The Arctic and subarctic area are likely to be highly affected by climate change, with possible impacts on human health due to effects on food security and infectious diseases.
To investigate the evidence for an association between climatic factors and infectious diseases, and to identify the most climate-sensitive diseases and vulnerable populations in the Arctic and subarctic region.
A systematic review was conducted. A search was made in PubMed, with the last update in May 2013. Inclusion criteria included human cases of infectious disease as outcome, climate or weather factor as exposure, and Arctic or subarctic areas as study origin. Narrative reviews, case reports, and projection studies were excluded. Abstracts and selected full texts were read and evaluated by two independent readers. A data collection sheet and an adjusted version of the SIGN methodology checklist were used to assess the quality grade of each article.
In total, 1953 abstracts were initially found, of which finally 29 articles were included. Almost half of the studies were carried out in Canada (n = 14), the rest from Sweden (n = 6), Finland (n = 4), Norway (n = 2), Russia (n = 2), and Alaska, US (n = 1). Articles were analyzed by disease group: food-and waterborne diseases, vector-borne diseases, airborne viral-and airborne bacterial diseases. Strong evidence was found in our review for an association between climatic factors and food-and waterborne diseases. The scientific evidence for a link between climate and specific vector-and rodent-borne diseases was weak due to that only a few diseases being addressed in more than one publication, although several articles were of very high quality. Air temperature and humidity seem to be important climatic factors to investigate further for viral-and bacterial airborne diseases, but from our results no conclusion about a causal relationship could be drawn.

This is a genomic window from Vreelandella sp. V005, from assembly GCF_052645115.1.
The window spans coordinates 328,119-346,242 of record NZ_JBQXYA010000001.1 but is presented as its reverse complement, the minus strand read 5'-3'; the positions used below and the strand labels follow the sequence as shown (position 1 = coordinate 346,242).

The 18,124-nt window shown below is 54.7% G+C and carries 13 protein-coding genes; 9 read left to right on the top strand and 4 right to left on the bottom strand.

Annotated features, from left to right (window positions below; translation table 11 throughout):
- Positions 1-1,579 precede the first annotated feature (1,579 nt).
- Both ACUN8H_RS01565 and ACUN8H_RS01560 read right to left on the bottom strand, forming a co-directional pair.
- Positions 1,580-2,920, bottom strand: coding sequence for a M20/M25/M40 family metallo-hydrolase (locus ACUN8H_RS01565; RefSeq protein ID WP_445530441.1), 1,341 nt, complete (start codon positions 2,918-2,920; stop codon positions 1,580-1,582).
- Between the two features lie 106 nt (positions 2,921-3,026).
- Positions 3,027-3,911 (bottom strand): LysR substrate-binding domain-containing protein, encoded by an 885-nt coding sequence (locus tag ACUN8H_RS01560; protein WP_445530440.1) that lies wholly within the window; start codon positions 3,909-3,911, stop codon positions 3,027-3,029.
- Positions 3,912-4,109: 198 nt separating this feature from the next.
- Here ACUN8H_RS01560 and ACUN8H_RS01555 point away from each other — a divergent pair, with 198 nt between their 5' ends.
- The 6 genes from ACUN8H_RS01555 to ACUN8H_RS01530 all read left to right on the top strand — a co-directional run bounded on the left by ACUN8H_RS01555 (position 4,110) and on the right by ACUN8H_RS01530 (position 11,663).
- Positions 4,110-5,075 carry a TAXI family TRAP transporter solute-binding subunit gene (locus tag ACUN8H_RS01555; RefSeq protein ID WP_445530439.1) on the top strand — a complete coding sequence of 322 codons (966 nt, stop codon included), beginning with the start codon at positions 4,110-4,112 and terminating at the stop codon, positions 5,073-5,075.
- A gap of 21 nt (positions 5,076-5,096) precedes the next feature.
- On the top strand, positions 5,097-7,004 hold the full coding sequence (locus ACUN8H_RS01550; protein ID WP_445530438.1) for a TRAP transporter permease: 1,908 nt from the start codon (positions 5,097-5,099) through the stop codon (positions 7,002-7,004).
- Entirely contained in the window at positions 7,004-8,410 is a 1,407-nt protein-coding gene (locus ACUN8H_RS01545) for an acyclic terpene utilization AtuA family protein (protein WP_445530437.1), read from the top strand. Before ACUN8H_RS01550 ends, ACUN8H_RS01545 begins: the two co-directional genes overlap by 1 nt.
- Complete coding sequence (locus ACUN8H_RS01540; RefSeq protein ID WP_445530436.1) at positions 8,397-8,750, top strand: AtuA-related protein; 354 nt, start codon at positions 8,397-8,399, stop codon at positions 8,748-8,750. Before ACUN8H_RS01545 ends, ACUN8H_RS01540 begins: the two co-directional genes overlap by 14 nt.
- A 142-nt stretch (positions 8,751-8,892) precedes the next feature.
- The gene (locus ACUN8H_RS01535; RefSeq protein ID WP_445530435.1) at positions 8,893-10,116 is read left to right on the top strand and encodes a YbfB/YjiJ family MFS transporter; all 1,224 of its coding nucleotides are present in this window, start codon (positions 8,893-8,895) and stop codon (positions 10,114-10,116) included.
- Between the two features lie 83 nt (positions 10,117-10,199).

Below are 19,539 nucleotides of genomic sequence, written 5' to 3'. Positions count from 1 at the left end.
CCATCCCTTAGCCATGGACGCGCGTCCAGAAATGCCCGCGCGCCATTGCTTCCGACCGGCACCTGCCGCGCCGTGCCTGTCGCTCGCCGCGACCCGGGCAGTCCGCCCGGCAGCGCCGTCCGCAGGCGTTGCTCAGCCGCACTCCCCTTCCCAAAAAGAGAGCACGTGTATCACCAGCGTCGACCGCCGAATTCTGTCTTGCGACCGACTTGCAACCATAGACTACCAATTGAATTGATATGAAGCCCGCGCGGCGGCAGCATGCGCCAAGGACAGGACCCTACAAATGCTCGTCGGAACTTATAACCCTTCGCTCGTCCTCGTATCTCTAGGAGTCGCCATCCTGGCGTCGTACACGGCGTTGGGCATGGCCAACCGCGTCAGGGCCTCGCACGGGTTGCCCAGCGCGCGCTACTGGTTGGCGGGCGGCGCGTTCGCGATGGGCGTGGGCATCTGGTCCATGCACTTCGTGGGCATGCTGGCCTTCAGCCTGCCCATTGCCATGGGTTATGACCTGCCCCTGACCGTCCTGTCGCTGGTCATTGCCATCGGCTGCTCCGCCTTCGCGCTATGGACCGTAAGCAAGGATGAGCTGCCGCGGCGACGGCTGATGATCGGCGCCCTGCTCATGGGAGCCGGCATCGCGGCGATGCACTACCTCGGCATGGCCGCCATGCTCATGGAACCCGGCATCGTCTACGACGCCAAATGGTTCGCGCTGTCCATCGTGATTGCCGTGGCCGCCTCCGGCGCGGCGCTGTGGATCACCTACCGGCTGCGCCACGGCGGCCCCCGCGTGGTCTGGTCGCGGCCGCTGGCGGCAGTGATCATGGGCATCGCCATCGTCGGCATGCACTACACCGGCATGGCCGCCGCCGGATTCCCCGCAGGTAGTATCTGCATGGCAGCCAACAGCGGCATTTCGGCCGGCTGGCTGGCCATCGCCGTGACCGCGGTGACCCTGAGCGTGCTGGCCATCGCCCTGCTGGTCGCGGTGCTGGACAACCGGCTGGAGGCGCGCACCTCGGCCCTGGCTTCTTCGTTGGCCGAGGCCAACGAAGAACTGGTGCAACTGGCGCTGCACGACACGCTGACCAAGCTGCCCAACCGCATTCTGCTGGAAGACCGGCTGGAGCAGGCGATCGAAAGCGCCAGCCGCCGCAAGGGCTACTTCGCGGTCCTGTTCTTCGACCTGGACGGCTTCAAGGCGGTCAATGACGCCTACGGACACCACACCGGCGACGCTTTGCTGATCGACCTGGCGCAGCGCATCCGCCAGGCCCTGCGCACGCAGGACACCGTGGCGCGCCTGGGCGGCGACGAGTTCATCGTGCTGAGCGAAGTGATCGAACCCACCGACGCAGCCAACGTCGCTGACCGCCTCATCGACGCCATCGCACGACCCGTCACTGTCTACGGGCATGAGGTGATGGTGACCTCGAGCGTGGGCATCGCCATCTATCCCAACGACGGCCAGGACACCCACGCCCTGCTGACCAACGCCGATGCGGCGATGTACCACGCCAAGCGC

More studies of high quality are needed to investigate the adverse health impacts of weather and climatic factors in the Arctic and subarctic region. No studies from Greenland or Iceland were found, and only a few from Siberia and Alaska. Disease and syndromic surveillance should be part of climate change adaptation measures in the Arctic and subarctic regions, with monitoring of extreme weather events known to pose a risk for certain infectious diseases implemented at the community level.
Global Health Action , 2014. Vol. 7, 1-16 p.
infectious diseases, climatic factors, Arctic, subarctic region, systematic reviews